“The NBA should insist that all players and staff are vaccinated or remove them from the team,” said Abdul-Jabbar.
“There is no room for players who are willing to risk the health and lives of their teammates, the staff and the fans simply because they are unable to grasp the seriousness of the situation or do the necessary research.”
Abdul-Jabbar elaborated on that point during an interview on Don Lemon Tonight Monday, saying, “I don’t think that they are behaving like good teammates or good citizens. This is a war that we’re involved in. And masks and vaccines — they are the weapons that we use to fight this war.”
The NBA does not require players to be vaccinated against Covid-19 to play. However, referees and other staff who work closely with players are required to be fully vaccinated.
Brooklyn Nets point guard Kyrie Irving wasn’t physically present with his teammates at the Nets annual media day on Monday. But Irving took a question on the issue remotely.
Irving did not disclose his vaccination status — nor did he say if he expected to be vaccinated or compliant by the time the Nets return home following their preseason game against the Los Angeles Lakers on Sunday. He said he wants “to keep that stuff private.”
“I’m a human being first,” Irving said. “Obviously living in this public sphere, it’s just a lot of questions about what’s going on in the world of Kyrie and I think I just would love to just keep that private and handle it the right way, with my team and go forward together with the plan.”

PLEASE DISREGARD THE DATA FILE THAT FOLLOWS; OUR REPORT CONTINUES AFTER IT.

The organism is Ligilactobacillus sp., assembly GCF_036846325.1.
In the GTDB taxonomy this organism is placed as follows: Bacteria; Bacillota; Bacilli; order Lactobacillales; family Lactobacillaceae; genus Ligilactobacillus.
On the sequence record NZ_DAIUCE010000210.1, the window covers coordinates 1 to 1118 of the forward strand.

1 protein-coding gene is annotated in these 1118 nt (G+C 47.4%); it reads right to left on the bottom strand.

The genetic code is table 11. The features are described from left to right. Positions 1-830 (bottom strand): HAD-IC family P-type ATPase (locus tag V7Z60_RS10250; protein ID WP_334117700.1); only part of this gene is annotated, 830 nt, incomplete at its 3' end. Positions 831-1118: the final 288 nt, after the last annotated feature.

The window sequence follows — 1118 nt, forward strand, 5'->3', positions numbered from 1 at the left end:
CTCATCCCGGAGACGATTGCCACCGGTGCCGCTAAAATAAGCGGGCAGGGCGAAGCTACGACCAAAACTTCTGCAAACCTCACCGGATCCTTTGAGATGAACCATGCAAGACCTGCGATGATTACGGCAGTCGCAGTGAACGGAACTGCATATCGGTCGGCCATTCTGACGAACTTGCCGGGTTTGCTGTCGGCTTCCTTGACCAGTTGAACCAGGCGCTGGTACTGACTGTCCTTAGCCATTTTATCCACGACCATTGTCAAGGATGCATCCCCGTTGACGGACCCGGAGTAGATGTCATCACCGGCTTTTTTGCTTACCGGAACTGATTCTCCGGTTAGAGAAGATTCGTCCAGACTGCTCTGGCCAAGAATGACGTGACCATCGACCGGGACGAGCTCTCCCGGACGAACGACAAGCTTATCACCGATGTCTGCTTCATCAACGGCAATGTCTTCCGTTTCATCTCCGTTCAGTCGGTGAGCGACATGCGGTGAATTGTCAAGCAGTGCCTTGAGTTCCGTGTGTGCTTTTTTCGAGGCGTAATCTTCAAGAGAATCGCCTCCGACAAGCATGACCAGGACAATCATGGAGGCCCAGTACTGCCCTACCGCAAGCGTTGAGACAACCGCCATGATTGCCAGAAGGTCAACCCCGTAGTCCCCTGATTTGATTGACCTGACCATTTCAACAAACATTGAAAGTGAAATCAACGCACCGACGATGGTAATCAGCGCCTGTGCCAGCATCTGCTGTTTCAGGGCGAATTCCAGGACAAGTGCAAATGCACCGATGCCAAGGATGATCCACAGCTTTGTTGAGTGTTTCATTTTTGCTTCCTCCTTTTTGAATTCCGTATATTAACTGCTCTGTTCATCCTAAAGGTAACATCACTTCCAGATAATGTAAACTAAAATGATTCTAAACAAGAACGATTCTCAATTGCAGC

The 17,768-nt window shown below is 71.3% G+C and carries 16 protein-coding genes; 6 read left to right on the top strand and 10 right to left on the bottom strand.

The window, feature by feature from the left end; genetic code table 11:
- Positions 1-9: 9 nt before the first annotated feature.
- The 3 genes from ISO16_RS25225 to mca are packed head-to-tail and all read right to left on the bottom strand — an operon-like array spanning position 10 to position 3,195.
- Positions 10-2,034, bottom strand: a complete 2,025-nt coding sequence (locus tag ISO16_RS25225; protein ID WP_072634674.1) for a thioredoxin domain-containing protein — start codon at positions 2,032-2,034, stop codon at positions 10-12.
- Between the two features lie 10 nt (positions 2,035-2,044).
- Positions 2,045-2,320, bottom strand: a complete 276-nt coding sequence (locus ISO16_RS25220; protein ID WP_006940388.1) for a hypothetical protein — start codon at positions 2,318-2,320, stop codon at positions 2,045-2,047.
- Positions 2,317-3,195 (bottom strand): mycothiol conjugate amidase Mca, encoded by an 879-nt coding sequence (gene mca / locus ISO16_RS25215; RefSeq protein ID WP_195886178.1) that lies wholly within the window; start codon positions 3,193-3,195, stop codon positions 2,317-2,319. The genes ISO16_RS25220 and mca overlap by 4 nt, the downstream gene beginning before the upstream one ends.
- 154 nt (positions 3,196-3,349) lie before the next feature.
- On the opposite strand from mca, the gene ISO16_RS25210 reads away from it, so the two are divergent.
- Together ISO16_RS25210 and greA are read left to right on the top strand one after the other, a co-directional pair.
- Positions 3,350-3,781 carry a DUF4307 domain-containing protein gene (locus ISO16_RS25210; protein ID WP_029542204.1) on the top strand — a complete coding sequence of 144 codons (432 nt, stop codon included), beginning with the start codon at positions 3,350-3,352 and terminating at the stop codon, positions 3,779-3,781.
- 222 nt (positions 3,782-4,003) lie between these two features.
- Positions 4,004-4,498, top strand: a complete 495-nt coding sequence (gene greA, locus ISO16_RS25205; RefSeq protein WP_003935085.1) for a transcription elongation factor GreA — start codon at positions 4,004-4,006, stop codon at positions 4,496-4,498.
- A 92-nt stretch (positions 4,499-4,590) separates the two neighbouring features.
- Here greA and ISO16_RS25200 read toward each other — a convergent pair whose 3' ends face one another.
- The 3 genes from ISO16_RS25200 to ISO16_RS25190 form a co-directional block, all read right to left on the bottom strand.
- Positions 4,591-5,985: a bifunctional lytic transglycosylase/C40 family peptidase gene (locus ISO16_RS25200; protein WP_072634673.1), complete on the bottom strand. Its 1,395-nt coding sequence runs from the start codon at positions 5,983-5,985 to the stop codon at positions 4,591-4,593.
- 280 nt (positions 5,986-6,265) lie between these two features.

Abdul-Jabbar later told CNN’s Don Lemon he “can’t accept” Irving’s statement. “He’s hiding behind procedure here. Either you understand what’s going on and you’re going to do the right thing, or you don’t understand what’s going on and you’re going to continue to create all this confusion with your stance.”
Abdul-Jabbar also called out vaccine deniers in the Rolling Stone article.
“What I find especially disingenuous about the vaccine deniers is their arrogance at disbelieving immunology and other medical experts,” he told Rolling Stone. “Yet, if their child was sick or they themselves needed emergency medical treatment, how quickly would they do exactly what those same experts told them to do?”
During his interview with Lemon, Abdul-Jabbar touched on vaccine misinformation, saying, “The more ignorance that is spread around, the easier it is to confuse people about what’s happening.”
“We have to educate ourselves so that we understand what is being offered. These vaccines are safe and they are effective. And we have to fight this virus as a group. We can’t have certain people feeling, ‘Well, I don’t have to do that.’ That’s insanity,” Abdul-Jabbar said.
Abdul-Jabbar has spoken about the importance of reaching out to those who are vaccine hesitant, especially those in the minority community.
Abdul-Jabbar said athletes and celebrities may be able to help those who are vaccine hesitant.
“A lot of people in minority communities respect athletes that go out there and take their word on things of this nature,” he told CNN in March. “Anytime that that happens it’s making it possible for more people to get the vaccination that they need and help us beat this Covid-19 thing down.”
CNN’s Nicquel Terry Ellis contributed to this report.